It’s a down year, numbers-wise, for a school that’s not the biggest in it’s class to begin with.  Our school district is fortunate to offer kids a lot of opportunities–and the number of participants is down in general, although this year’s success should help.  The quality of play is not down, however.  The quarterback and receivers are arguably the best group of skill players ever put together locally, all time, and while not just a small in number, but physically smaller than many other teams, these kids never stop putting up a fight.  Perhaps more importantly, the guys I know are good, polite, academically accomplished students who don’t fit the usual stereotypes of high school jocks, particularly football players. I’m sure they’ve got their secrets–I know I did–but I have to say I’ve been honored to have them represent our community.

Of course, the pair of them who date my daughters better not take this praise for granted, and would still be wise to fear me.


Journal Uncategorized

An Exhausting, But Damn Fine Weekend Part 1: Swimming District Championships

I don’t keep a diary or journal all that often–scrawled notes, here and there–of things I want to remember, but the majority of my life I’ve confined to the dark recesses of my increasingly lethargic memory.  Occasionally, I take an exception and inflict the journaling on you, gentle readers.

Cardiac_Hill; Michael Rosella 1953
That’s me in the skirt.

At the end of last week my kids and their team-mates traveled to Trees Pool at the University of Pittsburgh for the WPIAL District Swimming Championships. It’s a love-hate thing–we love our swimmers, but this event is perennially noted for sub-zero temperatures and nearly impossible parking.  The Pool is located at the top of a step hill, and the University parking lots are reserved for faculty and students, the hospital and business garages are posted “lease only”–some have even made special signs, just for us “NO SWIMMER PARKING.”  Pittsburgh is a very friendly town, but UPMC –whose garages had those signs–is another matter.  Their signs pretty much screamed “Fuck You.”  Big surprise.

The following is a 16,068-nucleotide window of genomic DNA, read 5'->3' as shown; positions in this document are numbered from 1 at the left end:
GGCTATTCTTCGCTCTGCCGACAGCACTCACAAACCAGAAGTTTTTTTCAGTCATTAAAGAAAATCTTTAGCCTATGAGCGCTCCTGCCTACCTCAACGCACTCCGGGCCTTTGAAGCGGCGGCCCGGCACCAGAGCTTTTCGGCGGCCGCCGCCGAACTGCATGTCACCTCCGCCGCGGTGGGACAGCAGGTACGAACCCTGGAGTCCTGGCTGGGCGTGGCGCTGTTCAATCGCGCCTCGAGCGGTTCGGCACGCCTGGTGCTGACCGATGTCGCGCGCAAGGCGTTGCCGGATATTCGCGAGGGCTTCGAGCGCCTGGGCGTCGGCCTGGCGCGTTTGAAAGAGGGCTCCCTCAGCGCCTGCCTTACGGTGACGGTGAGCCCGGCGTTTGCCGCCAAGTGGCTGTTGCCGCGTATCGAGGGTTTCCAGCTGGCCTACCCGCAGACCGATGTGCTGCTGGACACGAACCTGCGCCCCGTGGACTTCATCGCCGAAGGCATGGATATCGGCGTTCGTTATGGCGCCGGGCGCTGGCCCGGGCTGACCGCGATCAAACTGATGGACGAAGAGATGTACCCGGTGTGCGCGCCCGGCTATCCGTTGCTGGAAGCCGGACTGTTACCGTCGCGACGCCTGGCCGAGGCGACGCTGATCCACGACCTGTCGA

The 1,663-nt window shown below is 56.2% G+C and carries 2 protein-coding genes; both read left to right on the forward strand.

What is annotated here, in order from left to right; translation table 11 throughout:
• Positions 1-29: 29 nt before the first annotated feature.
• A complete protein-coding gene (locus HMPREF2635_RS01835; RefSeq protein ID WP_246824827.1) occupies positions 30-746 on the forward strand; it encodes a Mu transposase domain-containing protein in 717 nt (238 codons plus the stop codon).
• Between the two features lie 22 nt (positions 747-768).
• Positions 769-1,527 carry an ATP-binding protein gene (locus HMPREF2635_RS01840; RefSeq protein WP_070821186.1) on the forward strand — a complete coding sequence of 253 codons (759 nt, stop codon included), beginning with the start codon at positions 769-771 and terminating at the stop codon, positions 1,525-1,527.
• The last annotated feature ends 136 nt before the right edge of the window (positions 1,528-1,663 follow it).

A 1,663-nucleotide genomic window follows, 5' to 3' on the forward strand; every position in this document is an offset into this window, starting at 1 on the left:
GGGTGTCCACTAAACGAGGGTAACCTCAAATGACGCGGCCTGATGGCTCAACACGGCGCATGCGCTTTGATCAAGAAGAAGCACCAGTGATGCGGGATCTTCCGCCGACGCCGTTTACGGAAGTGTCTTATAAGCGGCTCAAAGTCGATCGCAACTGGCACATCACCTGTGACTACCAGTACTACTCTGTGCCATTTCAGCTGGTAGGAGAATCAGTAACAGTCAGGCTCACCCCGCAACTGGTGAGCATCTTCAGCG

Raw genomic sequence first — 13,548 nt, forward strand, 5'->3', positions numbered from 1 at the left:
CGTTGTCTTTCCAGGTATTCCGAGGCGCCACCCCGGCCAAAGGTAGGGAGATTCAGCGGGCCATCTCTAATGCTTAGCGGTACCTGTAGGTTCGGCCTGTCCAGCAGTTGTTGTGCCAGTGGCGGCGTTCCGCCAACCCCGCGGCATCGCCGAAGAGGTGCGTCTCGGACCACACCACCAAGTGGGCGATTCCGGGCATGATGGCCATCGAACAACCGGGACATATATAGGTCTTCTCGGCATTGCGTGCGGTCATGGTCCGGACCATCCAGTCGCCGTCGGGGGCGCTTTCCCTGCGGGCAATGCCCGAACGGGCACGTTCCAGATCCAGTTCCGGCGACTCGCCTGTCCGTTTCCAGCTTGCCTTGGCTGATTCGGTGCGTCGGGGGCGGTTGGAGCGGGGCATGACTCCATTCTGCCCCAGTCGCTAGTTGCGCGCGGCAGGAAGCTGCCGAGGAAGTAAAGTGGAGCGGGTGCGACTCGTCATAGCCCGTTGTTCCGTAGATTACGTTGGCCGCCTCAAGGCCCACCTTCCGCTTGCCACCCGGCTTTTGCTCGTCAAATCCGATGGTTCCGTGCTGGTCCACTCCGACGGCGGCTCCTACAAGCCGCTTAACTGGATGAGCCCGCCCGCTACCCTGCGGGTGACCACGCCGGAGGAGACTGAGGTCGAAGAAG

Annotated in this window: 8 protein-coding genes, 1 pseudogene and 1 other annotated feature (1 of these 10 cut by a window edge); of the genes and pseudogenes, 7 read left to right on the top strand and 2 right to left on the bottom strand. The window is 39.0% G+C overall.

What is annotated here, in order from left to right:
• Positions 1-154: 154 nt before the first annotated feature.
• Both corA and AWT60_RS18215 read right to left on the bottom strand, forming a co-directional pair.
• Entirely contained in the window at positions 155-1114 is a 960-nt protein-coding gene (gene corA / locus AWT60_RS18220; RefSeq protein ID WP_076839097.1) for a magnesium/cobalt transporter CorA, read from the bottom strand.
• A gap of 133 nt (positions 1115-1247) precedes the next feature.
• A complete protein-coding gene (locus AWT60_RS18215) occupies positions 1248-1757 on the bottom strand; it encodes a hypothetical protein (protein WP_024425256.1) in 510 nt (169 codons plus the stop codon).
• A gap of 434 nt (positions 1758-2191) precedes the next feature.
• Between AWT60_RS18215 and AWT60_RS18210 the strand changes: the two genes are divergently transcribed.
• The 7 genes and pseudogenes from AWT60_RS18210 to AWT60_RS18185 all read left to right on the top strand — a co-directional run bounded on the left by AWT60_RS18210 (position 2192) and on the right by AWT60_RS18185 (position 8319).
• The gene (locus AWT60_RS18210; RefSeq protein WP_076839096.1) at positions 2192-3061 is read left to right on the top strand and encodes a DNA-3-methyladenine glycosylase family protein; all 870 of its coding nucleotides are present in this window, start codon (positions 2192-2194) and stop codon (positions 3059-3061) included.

trees-poolIt seemed hellacious at the time–we parked about a mile away–and half a mile vertically–in the bitter cold.  Afflicted with a nagging cold and what turned out to be bronchitis, my throat seized shut the moment I began exerting myself in those temperatures, which was scary but gave me new understanding of what it’s like to deal with asthma.  It sucks, by the way.

FFH-FullHouseFortunately, I survived, as did my friend Skip who, wearing just a thin leather jacket, stuck with my slow progress up the hill, didn’t flinch at my frequent stops for binges of disconcerting hacking-coughing-gurgling-convulsing. The guy had to be freezing his ass off–and he also dealt with navigating his Suburban through all that city traffic.  Kudos to Skip.

IMG_6573The meet went well–our girls finished high in both relays–200 Medley and 200 Freestyle, qualifying for the PIAA State Championships, with both of my daughters posting significant time drops.  One of the girls did very well in an individual event, also, nailing another spot at States.  On the boys side, the results were similar. On day two, the girls qualified a third relay and one of our other swimmers finished second overall in her premier event.  All in all it was a spectacular pair of days in what was supposed to be a “down” year with a diminished roster–the boys finished IMG_7375fourth overall, the girls fifth, and the only that lack of depth kept us from contending for the District Championships, but we won our Section handily–as we usually do–something none of the marquee teams (football, basketball, etc) can boast.

We stopped for a celebratory visit at a TGI Fridays which was fun, but not awesome.  They refused to take reservations for our party of 40 parents, coaches, and athletes, so the kids didn’t get to sit together or even get seated or served at the same time–but those of us who weren’t behind the wheel got to down a few cold Yeunglings while we waited for tables to open.  The great thing about swimming is that the parents and athletes are all pretty great–not just on our team, but in general.  I think it comes down to the fact that it’s all about quantifiable results.  If your kid makes a relay over my kid, it’s generally because your kid is faster–it’s difficult, and counter-productive, for coaches to play favorites.  We cheer for our kids as individuals, but the big accolades come from team success, which also helps.  Finally, swimming is AWFUL–it’s grueling, mind-numbing, exhausting, repetitive, and somewhat lonely.  Success requires great discipline and sacrifice, which more than anything else serves to weed out the assholes.  Even the most naturally talented kids ultimately fall short if they don’t do the work.  Those left are quality–though sometimes quirky!–individuals, an almost literal crucible.


Photo I Like

Bonus Photo: Swimming Ladies

How fast time flies….